The man who scored an own goal with his foot in his mouth

There was a time when if the great and good made a gaffe it was either glossed over, or went unreported.

How today’s politicians, film stars and assortment of celebrities must yearn for those days. With wall-to-wall news coverage and a growing army of people using social networking sites like Twitter and Facebook, even the slightest gaffe is pounced on by the media and can go viral reaching a global audience in just a matter of minutes.

Premier League chairman Sir Dave Richards is the latest public figure to find himself making an apology after claiming that FIFA and UEFA had “stolen” football from England. The Yorkshireman made the remarks at a conference in Qatar on Wednesday and later capped a forgettable day by falling into a water feature at an evening function.

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He issued a statement apologising for what he had said and later said: “I am a Yorkshireman and I am quite broad and if I say something it can be taken out of a little bit of context. I was asked about the heritage of the game, I would never want to offend FIFA or UEFA. I used a word which was, looking back, probably inappropriate but it is the way I am.”

Some people will sympathise with the football boss, after all who hasn’t said something they’ve regretted from time to time? Many of us will, in a moment of carelessness, have sent an email to the wrong person and wished they hadn’t. This might be embarrassing but the difference is when we put our foot in it we don’t do it in front of the TV cameras, or in a room full of reporters.

Having said that, some people are the architects of their own misfortune. A meeting of the Institute of Directors may not usually make the front page, but Gerald Ratner’s speech in 1991 was pure poetry. “We also do cut glass sherry decanters complete with six glasses on a silver-plated tray, all for £4.95,” Ratner told a soon-to-be bemused audience.

“People say, ‘How can you sell this for such a low price?’ I say because it’s total crap”. Notoriety quickly followed, along with a loss of profits totalling £122m. Ratner later said he hadn’t expect to be reported and that his remarks were not meant to be taken seriously, but by then the damage was done.

Big sporting events are a particularly bad time to make a mistake as ITV found to its cost when it missed one of the few highlights of England’s 2010 World Cup campaign. The broadcaster switched its HD coverage to an advert just as Steven Gerrard was about to score a goal.

Sometimes gaffes arise from a genuine mix-up. Guy Goma, a graduate from the Congo, was waiting in the BBC’s Television Centre for a job interview, when he was mistaken for an IT expert with a similar name and found himself thrust unwittingly into a live debate on the BBC’s News Channel. “I was very shocked. I just thought ‘keep going,’” he said afterwards. Which he did, all the way into broadcasting folklore.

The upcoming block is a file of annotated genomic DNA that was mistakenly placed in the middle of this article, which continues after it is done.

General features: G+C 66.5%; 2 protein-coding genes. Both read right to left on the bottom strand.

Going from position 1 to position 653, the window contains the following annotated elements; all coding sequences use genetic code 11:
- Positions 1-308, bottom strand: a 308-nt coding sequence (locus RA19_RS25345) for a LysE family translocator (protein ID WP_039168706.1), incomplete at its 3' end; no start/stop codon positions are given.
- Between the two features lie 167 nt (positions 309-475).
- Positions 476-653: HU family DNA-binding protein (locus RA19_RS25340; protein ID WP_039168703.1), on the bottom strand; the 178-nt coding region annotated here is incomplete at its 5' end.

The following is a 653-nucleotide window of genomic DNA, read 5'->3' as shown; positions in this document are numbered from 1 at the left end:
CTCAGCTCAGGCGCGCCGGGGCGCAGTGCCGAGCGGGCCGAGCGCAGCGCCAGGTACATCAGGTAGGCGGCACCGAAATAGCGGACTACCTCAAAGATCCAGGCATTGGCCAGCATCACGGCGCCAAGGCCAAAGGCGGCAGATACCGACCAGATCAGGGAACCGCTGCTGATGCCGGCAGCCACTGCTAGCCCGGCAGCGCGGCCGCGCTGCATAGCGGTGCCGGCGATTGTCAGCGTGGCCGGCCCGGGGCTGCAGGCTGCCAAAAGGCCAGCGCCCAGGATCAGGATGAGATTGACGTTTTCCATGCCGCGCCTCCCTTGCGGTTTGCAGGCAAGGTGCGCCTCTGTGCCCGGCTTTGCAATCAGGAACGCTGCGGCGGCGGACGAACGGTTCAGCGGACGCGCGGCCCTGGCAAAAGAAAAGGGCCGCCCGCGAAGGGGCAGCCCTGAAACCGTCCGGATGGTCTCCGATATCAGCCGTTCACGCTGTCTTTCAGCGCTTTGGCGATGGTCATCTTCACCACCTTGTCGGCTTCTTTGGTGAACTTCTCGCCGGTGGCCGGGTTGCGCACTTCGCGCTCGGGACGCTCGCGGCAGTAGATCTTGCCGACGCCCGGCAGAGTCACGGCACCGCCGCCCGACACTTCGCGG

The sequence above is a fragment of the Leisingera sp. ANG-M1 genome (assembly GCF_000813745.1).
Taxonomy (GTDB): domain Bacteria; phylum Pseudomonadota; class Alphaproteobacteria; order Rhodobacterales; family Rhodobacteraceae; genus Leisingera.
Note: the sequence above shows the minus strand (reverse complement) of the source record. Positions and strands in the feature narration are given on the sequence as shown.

Such mistakes are rare, a much more likely trap to befall an unsuspecting politician or TV anchorman is when they’re caught doing, or saying, something they shouldn’t. Weatherman Tomasz Schafernaker found himself in hot water for making a rude gesture live on air. He raised his middle finger after news presenter Simon McCoy jokingly said his forecast would be “100 per cent accurate”. After realising he had been shown on screen, Schafernaker tried to cover up by pretending to scratch his chin.

There are some people, of course, like Jeremy Clarkson and Boris Johnson, who have gained a reputation for making controversial comments, but when prime ministers drop a clanger it becomes headline news.

In 2010, while on the campaign trail in Rochdale ahead of the general election, the then PM Gordon Brown had what might be politely called a “bad day at the office.” During a whistle-stop tour of a local neighbourhood he was approached by a woman, Gillian Duffy, who tackled him on a series of issues including immigration and benefits.

As he was driven away with a radio microphone still attached to him, he complained to an aide before calling her a “bigoted woman.” Mortified by what had happened he was quick to apologise publicly to the grandmother, but as he sat in a radio station, head in hands, listening to his comments being played back to him, you could almost hear him thinking, “why me?”

So is there, we ask ourselves, any way of avoiding such mishaps? Short of keeping your mouth shut at all times it would seem the answer is probably “no.” Perhaps all we can say is you can’t shoot yourself in the foot when it’s in your mouth.